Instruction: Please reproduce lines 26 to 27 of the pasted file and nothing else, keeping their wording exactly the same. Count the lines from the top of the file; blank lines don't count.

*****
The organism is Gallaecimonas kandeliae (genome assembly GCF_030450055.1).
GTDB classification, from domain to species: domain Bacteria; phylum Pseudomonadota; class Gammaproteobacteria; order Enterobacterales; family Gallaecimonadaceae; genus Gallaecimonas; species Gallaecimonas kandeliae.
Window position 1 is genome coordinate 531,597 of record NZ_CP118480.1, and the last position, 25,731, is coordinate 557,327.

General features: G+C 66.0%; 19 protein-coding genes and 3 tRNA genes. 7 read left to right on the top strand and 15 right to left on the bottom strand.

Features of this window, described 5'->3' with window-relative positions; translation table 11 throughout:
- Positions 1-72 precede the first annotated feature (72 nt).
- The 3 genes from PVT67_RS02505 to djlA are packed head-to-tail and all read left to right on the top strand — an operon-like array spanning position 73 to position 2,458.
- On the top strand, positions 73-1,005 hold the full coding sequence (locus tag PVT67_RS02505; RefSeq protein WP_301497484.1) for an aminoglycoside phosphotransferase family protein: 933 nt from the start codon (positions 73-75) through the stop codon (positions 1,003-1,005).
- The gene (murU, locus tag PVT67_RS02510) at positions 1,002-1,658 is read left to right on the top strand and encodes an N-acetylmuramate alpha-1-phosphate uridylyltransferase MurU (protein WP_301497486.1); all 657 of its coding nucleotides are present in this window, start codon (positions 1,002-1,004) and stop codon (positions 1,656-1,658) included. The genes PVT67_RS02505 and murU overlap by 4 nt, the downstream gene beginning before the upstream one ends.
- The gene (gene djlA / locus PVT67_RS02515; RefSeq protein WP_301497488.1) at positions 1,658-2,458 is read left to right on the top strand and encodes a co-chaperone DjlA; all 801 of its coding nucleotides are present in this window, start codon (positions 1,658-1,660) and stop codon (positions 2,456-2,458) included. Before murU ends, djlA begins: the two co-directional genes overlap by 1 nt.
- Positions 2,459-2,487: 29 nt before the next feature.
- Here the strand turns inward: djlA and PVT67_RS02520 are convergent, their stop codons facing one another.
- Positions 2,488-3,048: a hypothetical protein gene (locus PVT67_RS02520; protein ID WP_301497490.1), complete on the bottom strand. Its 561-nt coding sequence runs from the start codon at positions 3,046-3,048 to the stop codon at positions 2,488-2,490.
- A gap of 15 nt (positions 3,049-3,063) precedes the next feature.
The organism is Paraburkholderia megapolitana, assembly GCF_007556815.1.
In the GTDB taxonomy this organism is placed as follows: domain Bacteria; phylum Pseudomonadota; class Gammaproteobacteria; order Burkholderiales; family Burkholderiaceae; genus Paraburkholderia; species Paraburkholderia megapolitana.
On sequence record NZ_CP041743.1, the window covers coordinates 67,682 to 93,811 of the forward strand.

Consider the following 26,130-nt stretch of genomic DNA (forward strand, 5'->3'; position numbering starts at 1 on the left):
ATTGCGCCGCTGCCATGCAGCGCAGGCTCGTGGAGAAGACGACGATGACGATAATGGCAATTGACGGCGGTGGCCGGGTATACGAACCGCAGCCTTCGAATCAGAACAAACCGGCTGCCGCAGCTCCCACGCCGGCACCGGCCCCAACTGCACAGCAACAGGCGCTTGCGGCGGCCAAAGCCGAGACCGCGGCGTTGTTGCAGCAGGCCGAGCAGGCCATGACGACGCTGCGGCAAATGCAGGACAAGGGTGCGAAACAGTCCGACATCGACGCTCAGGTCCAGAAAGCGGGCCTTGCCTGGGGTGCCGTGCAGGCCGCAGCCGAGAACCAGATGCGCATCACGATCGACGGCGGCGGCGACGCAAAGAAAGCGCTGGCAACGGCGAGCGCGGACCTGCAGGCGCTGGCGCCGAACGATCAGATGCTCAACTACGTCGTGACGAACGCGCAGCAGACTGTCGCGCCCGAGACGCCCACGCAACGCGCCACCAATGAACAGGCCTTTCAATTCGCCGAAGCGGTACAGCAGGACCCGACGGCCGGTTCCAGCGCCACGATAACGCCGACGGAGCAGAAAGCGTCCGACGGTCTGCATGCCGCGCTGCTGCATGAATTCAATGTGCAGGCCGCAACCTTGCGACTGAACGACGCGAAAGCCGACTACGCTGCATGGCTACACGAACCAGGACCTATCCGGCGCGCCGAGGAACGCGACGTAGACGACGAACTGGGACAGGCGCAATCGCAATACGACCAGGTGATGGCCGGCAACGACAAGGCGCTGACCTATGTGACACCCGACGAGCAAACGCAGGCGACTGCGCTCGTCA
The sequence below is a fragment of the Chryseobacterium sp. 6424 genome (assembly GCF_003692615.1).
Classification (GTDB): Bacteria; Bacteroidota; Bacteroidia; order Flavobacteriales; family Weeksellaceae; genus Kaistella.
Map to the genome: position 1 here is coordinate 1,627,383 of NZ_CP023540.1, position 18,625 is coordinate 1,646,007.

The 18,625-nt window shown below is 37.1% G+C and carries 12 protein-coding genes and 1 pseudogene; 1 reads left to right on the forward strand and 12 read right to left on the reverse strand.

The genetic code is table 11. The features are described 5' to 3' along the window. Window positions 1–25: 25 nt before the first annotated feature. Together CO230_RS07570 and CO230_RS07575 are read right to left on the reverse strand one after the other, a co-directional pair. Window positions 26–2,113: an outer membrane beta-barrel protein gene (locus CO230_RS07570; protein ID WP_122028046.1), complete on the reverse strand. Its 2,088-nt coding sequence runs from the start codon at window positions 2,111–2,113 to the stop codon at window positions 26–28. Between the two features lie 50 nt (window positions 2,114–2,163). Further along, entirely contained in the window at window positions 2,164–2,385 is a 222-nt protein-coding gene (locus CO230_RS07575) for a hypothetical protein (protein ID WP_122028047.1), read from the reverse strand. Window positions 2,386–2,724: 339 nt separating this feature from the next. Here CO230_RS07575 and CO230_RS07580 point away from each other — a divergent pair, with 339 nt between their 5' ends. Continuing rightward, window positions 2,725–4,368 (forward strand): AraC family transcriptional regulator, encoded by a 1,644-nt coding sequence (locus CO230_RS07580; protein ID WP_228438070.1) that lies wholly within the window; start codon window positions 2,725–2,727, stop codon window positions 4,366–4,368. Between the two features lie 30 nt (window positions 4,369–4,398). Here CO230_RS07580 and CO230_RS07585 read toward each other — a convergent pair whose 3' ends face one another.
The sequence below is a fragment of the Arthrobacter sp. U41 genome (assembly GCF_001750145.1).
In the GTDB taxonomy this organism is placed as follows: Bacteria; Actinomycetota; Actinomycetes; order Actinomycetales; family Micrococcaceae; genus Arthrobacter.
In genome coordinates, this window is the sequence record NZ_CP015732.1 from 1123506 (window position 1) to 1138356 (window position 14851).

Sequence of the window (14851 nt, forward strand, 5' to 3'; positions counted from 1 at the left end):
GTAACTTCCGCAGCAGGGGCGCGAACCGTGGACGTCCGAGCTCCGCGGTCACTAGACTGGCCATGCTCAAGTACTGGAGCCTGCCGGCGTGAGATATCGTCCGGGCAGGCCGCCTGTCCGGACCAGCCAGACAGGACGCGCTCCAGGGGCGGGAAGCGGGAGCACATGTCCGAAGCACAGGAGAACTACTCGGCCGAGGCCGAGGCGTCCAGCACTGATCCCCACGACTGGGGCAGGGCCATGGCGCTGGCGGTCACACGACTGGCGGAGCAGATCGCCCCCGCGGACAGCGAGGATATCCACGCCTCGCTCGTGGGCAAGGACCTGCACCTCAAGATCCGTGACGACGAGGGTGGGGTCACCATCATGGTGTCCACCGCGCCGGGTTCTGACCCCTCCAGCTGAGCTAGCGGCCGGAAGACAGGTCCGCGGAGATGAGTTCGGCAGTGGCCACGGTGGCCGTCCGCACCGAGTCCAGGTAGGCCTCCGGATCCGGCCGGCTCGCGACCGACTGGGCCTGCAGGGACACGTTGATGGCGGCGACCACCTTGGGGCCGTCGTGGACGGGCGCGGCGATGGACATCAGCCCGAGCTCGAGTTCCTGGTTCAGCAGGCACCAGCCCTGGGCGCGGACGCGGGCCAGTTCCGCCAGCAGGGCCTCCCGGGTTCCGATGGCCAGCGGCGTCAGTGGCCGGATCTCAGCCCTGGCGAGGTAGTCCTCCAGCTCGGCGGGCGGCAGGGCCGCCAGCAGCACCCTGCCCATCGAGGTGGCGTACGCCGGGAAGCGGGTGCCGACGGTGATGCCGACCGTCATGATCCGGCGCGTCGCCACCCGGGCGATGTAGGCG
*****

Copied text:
In the GTDB taxonomy this organism is placed as follows: Bacteria; Actinomycetota; Actinomycetes; order Actinomycetales; family Micrococcaceae; genus Arthrobacter.
In genome coordinates, this window is the sequence record NZ_CP015732.1 from 1123506 (window position 1) to 1138356 (window position 14851).